(Adapted from Hope Against Darkness p. 135)

Saturday, September 26, 2009

Practicing heaven now…

“Everything exposed to the light itself becomes light,” says Ephesians 5:14. In prayer, we merely keep returning the divine gaze and we become its reflection, almost in spite of ourselves (2 Corinthians 3:18).

The word “prayer” has often been trivialized by making it into a way of getting what you want. But here I use “prayer” as the umbrella word for any interior journeys or practices that allow you to experience faith, hope, and love within yourself. It is not a technique for getting things, a pious exercise that somehow makes God happy, or a requirement for entry into heaven. It is much more like practicing heaven now.

Richard Rohr, The Naked Now, pp.22-23

Henri Nouwen once said, “Those who live in communion with Jesus have the eyes to see and the ears to hear the second coming of Jesus among them in the here and now.” We don’t have to look forward to eternity as some kind of treat reserved for us against our death. Heaven, eternity, the presence of God, are with us now, if only we will look.

Jesus himself said, “…remember, I am with you always, to the end of the age.” (Matthew 28:20 NRSV) Look, the present tense!

It is not your own life…

To live [in cooperation with God] is to live inside of an unexplainable hope, because your life will now feel much larger than your own. In fact, it is not your own life, and yet, paradoxically, you are more “you” than ever before.

That is the constant and consistent experience of the mystics—their vision that can also be your own. “God, you were here all along, and I never knew it” (Genesis 28:16).

Richard Rohr, The Naked Now, p.24

I have been in a slightly strange place these past days, working through what this call to the Franciscan life could possibly mean for me in practical terms. I suppose these words of Rohr’s come closer to expressing what I’ve been feeling than anything else. Paradoxically, perhaps, as the call to prayer and to silence becomes stronger, so does my commitment to this parish, to the life of Christ in the church in all its day-to-day presence: Emmanuel, God with us…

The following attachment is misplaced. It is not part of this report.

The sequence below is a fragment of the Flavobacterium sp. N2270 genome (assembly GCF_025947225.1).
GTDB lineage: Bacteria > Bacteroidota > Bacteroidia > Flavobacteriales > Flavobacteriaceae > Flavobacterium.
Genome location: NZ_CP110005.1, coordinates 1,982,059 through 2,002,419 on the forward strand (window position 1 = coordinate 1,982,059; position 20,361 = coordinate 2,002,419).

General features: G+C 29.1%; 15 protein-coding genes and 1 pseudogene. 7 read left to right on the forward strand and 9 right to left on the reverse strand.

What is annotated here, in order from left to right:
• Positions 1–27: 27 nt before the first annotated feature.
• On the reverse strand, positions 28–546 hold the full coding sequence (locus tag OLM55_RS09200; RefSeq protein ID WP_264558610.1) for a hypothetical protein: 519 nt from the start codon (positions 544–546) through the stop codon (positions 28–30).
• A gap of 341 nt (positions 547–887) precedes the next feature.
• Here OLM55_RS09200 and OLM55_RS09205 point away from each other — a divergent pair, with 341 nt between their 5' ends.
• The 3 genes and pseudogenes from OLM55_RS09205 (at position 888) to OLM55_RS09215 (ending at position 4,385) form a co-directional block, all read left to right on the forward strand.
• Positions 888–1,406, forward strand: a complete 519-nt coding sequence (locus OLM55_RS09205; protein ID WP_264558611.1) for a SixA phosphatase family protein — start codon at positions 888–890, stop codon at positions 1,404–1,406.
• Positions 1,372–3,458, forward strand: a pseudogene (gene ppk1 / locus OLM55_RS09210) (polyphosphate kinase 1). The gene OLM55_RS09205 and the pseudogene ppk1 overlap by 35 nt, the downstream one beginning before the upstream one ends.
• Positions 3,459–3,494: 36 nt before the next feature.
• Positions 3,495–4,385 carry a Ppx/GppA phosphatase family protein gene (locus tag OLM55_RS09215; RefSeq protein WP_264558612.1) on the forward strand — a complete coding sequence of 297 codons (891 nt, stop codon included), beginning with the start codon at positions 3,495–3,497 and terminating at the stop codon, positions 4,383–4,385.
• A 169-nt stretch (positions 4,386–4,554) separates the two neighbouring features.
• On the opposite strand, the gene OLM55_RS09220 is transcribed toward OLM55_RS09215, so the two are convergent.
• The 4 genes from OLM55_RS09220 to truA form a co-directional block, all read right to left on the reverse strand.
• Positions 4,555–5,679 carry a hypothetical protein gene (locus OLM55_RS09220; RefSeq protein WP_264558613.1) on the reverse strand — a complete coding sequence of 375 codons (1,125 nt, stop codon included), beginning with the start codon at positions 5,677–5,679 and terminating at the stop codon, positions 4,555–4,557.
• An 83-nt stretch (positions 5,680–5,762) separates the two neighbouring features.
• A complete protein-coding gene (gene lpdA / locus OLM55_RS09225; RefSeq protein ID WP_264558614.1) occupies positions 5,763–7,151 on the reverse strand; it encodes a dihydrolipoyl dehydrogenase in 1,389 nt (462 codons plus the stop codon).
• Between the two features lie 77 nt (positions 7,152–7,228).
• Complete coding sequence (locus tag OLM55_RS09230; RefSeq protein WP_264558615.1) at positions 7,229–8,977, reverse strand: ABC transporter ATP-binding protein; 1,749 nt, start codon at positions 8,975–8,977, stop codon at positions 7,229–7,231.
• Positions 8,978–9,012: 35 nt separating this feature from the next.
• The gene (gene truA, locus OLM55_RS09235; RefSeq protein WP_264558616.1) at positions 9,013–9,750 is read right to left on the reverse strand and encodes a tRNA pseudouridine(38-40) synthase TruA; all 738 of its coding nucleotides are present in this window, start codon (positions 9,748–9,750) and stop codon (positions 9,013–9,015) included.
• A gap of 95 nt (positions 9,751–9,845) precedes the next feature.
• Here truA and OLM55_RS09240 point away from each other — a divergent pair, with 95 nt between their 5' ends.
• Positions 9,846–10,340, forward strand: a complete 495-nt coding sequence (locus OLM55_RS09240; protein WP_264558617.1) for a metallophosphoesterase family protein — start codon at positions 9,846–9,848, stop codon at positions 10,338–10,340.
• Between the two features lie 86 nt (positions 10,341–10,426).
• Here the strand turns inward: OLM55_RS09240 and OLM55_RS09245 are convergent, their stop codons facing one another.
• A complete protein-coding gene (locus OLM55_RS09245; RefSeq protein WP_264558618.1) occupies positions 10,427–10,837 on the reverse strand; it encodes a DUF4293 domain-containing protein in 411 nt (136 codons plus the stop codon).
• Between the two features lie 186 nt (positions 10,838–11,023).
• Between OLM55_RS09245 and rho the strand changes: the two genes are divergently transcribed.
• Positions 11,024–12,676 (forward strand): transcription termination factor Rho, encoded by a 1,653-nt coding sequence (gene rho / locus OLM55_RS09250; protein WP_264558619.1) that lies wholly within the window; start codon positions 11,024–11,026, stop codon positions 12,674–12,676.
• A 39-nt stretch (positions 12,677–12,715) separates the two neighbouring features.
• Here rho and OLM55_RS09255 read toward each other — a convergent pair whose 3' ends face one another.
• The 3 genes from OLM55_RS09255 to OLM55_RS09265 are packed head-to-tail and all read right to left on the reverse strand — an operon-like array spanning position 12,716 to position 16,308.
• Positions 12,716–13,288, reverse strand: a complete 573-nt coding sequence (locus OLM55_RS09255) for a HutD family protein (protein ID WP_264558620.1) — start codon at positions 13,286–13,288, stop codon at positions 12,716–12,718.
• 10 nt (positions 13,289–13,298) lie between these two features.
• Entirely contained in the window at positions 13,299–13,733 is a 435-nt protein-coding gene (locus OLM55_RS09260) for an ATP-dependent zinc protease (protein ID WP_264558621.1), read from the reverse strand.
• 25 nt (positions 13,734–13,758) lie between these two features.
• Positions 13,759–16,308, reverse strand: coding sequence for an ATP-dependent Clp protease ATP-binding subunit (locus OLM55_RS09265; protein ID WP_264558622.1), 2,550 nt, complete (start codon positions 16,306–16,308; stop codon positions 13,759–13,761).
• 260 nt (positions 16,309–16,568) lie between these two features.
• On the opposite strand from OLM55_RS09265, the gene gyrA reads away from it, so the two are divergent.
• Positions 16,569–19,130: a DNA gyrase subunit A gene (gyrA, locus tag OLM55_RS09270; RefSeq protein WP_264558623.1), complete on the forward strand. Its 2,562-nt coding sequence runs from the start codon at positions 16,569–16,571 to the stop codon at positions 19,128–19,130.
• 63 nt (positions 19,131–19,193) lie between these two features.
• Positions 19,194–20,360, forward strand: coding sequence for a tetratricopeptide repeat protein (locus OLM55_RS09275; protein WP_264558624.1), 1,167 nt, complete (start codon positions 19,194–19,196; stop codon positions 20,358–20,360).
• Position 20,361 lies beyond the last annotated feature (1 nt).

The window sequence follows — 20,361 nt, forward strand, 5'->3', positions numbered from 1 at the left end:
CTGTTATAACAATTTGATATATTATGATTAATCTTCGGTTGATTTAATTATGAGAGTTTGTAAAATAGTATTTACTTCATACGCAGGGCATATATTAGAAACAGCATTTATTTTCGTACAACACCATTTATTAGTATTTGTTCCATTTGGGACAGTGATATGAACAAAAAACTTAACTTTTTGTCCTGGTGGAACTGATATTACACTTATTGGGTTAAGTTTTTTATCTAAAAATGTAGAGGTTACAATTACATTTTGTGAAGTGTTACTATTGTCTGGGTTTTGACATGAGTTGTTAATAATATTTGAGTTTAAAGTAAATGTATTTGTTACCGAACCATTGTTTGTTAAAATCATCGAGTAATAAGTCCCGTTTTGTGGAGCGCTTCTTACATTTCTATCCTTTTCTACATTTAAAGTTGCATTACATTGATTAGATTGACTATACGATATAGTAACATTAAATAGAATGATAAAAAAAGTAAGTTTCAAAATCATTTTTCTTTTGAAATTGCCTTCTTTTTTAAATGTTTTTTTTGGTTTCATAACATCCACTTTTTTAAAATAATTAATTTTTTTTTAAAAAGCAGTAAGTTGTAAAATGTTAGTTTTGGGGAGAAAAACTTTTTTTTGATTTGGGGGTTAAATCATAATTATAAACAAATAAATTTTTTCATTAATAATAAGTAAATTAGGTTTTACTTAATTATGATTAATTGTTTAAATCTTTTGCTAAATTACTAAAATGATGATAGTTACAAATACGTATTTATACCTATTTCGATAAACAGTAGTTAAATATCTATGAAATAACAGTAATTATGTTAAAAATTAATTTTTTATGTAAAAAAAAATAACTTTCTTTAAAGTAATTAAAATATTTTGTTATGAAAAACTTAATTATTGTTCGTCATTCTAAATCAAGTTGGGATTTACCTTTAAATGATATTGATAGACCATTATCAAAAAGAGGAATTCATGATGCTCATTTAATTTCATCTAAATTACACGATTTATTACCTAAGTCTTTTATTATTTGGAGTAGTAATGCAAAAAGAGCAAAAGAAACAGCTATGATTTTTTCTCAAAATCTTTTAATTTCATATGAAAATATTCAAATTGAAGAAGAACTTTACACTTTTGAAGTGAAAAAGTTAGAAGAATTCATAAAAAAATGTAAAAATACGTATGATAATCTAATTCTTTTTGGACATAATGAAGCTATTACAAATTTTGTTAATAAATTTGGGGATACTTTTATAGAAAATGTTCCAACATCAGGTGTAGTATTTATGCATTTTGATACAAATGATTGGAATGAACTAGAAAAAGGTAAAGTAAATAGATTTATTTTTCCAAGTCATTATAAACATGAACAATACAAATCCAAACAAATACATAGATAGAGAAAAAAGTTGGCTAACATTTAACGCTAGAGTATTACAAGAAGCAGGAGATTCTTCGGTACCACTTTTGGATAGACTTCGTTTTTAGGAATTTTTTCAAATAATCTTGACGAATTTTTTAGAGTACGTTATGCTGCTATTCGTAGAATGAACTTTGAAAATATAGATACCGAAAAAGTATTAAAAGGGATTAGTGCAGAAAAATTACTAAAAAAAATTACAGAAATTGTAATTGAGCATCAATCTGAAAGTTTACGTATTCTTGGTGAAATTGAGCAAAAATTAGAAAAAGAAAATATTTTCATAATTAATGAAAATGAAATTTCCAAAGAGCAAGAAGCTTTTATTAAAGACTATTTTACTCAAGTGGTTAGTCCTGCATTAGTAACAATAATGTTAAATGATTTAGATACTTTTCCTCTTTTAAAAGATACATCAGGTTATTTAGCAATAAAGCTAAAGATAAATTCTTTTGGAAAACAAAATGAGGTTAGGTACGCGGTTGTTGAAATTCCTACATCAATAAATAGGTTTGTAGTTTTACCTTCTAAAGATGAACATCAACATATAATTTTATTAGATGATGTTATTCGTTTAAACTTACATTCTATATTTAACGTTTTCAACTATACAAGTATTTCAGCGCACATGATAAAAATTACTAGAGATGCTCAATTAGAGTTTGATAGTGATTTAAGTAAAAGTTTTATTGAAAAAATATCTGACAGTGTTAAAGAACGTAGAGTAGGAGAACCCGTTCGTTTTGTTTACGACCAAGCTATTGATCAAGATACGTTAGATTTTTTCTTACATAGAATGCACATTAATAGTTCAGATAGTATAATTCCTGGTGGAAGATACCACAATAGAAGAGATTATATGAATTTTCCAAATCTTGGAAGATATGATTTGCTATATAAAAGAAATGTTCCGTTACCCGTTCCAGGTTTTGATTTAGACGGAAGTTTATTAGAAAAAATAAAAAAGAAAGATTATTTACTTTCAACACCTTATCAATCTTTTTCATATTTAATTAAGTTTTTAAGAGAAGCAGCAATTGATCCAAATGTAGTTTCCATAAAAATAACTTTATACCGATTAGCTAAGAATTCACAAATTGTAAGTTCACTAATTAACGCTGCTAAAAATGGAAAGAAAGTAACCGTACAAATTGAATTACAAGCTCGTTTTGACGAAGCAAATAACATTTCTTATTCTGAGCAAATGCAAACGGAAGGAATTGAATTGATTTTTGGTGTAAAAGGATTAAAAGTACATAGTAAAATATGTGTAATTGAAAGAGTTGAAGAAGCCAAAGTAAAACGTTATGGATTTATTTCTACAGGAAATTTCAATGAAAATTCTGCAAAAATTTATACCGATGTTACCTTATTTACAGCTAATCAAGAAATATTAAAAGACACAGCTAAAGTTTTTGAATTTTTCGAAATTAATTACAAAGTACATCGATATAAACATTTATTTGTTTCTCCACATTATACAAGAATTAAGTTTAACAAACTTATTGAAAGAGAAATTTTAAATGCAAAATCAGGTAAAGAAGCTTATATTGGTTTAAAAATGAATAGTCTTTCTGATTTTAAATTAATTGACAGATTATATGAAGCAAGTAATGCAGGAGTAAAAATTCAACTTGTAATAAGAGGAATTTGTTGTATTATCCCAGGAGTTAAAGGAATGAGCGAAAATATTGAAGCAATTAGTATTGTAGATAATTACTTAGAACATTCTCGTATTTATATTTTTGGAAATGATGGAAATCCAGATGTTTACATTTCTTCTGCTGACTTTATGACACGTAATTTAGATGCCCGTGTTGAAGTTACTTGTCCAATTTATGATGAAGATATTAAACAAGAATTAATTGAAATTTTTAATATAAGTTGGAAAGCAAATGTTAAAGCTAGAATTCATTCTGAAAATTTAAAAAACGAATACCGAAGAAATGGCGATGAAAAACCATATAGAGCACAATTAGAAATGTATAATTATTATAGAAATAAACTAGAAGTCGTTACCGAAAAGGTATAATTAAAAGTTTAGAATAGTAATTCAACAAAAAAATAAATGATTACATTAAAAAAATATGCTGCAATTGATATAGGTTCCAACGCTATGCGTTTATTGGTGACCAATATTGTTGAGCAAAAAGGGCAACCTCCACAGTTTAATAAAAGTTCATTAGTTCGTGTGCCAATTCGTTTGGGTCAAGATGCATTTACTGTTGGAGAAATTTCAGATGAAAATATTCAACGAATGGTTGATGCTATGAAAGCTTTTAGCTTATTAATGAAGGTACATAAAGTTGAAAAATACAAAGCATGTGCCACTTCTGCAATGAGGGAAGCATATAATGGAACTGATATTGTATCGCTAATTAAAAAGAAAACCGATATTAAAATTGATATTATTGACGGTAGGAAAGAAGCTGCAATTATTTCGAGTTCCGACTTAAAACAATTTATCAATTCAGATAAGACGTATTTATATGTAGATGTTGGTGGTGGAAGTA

Saturday, September 19, 2009

The Festival of the Stigmata of St. Francis

Andy Wilkes has a superb post on the Stigmata of St. Francis over on a man breathing… I have no intention of trying to do anything like as well here, so I’ll just suggest you click over and continue reading from:

In September 1224 Brother Francesco Bernadone climbed Mount Alverna in Umbria, in order to spend some time alone in prayer. Francis was tired and had the beginnings of the illness which would lead to his death within two years. He was also sad that his little order of friars was no longer what he intended it to be. He had just returned from a peace mission to the Holy Land to find that the itinerant preachers now owned property of their own. He had relinquished his leadership and now needed to spend some time in retreat and prayer…

Thursday, September 17, 2009

Required Reading

If you read nothing else today, read Susan Pitchford's post Too Catholic (for the Protestants), Too Protestant (for the Catholics) on her blog, Florilegium.

She says, ‘Lately I’ve been beset by a raging case of denomination fatigue. It’s been said that Jesus holds the record for the longest-running unanswered prayer in history: “That they all may be one” (John 17:21). How he longed and prayed for the unity of his followers, and how we have broken his heart over and over ever since. Like many others, I’ve had the gift of grieving with him over our pathetic divisions, and while I used to feel the purest pain over it, lately I’m getting more and more fed up.’

Do read the rest of it!

Monday, September 14, 2009

All my trials, Lord, soon be over…

Many people live with the unconscious or conscious expectation that eventually things will get better; wars, hunger, poverty, oppression, and exploitation will vanish; and all people will live in harmony. Their lives and work are motivated by that expectation. When this does not happen in their lifetimes, they are often disillusioned and experience themselves as failures.

But Jesus doesn’t support such an optimistic outlook. He foresees not only the destruction of his beloved city Jerusalem but also a world full of cruelty, violence, and conflict. For Jesus there is no happy ending in this world. The challenge of Jesus is not to solve all the world's problems before the end of time but to remain faithful at any cost.

Henri Nouwen, from Bread for the Journey